During Monday’s meeting of the Marshall County Council, Commissioner Kevin Overmyer presented Resolution 2021-02 for the council’s consideration. Resolution 2021-02 is an extension of emergency paid sick leave.
The original resolution was in response to the COVID-19 Coronavirus Response Act which adopted a policy for emergency paid sick leave. That resolution was in effect until Dec. 31, 2020.
The council approved the resolution on Monday which extends the policy and is in effect from Jan. 1 to Dec. 31 of this year.
In the resolution, it states that Marshall County shall provide full-time employees 80 hours of paid sick leave regardless of that employee’s duration of employment.
Paid sick leave is applicable for the following:
• to comply with employer directive to leave work as a result of a temperature of 100.4 degrees Fahrenheit or higher or other at-risk factors as determined by the employer related to COVID-19;
• employee is subject to a federal, state or local quarantine or isolation order related to COVID-19;
• employee is advised by a health care provider to self-quarantine due to COVID-19 concerns;
• employee is experiencing COVID-19 symptoms and seeking medical diagnosis;
• to care for an individual subject to a federal, state or local quarantine or isolation order or advised by a health care provider to self-quarantine due to COVID-19 concerns;
• to care for the employee’s child if the child’s school or place of care has been closed or the child’s care provider is unavailable due to public health emergency; or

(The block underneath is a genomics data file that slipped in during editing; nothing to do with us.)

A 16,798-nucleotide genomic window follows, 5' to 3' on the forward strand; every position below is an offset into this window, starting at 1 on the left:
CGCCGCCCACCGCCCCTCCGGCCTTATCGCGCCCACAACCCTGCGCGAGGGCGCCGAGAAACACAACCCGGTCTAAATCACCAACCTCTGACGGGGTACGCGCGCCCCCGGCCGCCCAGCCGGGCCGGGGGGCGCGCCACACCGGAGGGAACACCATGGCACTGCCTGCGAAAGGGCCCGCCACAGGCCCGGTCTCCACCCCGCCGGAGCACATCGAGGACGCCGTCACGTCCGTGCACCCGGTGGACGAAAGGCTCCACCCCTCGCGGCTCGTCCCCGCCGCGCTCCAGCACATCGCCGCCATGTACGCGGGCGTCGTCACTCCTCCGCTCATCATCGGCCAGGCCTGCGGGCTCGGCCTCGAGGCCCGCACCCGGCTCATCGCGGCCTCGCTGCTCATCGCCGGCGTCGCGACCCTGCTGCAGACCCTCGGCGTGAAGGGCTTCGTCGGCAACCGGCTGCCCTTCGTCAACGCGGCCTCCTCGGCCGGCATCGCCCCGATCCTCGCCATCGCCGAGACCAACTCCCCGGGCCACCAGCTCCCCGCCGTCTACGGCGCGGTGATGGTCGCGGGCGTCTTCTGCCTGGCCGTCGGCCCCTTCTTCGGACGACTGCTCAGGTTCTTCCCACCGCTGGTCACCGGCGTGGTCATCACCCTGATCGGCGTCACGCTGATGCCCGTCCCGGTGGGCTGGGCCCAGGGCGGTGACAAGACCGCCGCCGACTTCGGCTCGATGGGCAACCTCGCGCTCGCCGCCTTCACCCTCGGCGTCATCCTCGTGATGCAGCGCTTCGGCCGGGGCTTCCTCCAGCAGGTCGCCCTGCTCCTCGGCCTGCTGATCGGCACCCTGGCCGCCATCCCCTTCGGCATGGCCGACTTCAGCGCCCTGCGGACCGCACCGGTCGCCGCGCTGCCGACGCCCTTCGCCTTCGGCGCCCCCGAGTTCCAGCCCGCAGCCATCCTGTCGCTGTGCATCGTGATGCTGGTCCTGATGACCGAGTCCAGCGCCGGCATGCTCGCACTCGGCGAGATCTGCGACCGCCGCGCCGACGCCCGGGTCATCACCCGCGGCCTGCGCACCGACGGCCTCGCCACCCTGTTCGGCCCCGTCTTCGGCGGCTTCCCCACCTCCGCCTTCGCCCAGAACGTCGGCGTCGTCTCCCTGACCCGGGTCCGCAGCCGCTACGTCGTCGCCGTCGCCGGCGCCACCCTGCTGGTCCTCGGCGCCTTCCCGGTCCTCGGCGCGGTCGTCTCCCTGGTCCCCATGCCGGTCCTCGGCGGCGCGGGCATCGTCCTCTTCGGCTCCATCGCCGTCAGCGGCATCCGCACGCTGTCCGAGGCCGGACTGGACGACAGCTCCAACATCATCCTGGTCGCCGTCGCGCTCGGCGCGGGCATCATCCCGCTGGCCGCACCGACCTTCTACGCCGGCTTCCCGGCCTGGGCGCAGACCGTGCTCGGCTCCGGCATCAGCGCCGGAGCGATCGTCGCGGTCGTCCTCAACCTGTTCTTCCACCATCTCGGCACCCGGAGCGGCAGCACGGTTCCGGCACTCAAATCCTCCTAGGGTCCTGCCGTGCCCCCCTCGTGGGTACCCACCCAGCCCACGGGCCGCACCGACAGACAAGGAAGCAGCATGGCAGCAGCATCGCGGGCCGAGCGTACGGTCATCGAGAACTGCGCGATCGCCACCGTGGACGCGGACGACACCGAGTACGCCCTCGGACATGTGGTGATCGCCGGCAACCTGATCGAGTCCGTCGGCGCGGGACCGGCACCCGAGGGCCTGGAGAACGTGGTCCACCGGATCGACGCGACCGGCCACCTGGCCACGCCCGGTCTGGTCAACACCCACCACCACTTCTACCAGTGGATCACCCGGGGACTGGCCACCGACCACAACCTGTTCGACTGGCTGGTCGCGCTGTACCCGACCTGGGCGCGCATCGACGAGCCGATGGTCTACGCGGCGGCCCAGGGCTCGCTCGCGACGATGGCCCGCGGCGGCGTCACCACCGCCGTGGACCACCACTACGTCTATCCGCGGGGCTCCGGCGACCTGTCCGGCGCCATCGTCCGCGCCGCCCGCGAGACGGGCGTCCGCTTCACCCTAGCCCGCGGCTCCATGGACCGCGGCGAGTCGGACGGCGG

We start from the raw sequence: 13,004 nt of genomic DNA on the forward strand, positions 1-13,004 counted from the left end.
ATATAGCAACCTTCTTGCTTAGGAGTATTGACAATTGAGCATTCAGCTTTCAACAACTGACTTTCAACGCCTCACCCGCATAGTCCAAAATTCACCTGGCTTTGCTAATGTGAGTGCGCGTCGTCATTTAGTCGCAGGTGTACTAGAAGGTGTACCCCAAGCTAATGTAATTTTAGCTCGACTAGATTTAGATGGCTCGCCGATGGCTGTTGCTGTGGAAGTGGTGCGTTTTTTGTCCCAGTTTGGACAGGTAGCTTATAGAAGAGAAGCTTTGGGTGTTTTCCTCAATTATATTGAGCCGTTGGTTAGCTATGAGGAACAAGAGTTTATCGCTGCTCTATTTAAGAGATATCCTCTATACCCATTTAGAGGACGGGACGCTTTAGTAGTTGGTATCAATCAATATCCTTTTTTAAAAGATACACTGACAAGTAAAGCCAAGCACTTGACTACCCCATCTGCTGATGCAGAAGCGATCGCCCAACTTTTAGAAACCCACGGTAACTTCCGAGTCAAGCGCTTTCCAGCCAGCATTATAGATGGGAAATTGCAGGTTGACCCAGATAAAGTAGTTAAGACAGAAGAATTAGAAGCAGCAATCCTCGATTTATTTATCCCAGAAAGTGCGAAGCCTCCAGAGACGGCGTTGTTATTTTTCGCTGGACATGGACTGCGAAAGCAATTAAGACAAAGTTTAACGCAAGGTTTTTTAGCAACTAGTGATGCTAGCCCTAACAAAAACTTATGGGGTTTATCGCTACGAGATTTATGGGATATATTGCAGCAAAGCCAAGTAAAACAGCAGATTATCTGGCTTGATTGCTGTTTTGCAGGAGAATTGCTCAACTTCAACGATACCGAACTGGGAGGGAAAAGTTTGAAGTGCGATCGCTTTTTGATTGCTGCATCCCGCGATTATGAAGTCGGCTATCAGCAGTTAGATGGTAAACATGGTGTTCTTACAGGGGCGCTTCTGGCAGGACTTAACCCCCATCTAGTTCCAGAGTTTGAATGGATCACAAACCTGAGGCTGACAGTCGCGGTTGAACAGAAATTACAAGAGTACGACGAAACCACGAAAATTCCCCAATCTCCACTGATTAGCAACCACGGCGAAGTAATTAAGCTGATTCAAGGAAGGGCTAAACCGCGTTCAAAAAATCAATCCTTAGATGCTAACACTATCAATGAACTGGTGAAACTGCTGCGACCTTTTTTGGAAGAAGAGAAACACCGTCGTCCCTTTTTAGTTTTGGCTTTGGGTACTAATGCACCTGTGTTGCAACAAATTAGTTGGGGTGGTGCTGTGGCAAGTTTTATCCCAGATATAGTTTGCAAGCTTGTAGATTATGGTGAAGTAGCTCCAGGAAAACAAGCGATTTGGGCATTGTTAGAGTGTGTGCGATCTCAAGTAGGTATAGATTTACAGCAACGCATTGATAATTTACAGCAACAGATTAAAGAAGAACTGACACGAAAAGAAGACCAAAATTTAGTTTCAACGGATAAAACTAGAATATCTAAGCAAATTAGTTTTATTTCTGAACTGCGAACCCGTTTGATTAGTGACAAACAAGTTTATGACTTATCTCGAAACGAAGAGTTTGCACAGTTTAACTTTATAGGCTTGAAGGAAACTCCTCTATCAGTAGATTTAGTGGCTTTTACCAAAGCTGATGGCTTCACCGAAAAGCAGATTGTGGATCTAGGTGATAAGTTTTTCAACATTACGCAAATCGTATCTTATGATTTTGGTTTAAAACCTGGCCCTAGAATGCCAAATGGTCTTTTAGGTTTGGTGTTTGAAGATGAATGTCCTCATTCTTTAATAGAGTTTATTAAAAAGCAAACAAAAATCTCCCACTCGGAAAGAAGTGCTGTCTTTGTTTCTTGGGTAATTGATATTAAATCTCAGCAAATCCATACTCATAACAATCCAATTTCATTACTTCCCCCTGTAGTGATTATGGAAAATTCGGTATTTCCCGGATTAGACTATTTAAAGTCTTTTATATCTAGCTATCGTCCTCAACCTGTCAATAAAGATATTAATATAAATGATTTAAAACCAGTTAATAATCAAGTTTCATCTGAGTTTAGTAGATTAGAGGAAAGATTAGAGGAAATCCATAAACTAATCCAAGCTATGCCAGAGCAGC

• employee is experiencing any other substantially similar condition specified by the Secretary of Health and Human Services in consultation with the Secretary of the Treasury and the Secretary of Labor.
For the first four bullet points, the employee will receive their 80 hours at that employee’s regular rate. For the last three bullet points, the employee will receive their 80 hours at two-thirds that employee’s regular rate.
Finally, the policy addresses that after an employee’s isolation or quarantine due to COVID-19, that employee may return to work under the following circumstances:
• Employees not tested for COVID-19 must have had no fever for at least 72 hours (without the use of medicine that reduces fever); other symptoms must have improved; and must have been at least seven days since the employee’s symptoms first appeared.
• Employees tested for COVID-19 must have had no fever (without the use of medicine that reduces fever); other symptoms must have improved; and received two negative tests in a row, 24 hours apart.
“We have to take care of our people,” Overmyer said.
The council approved this unanimously.
For full coverage of the matter, keep your eyes peeled to a future edition of the Pilot News.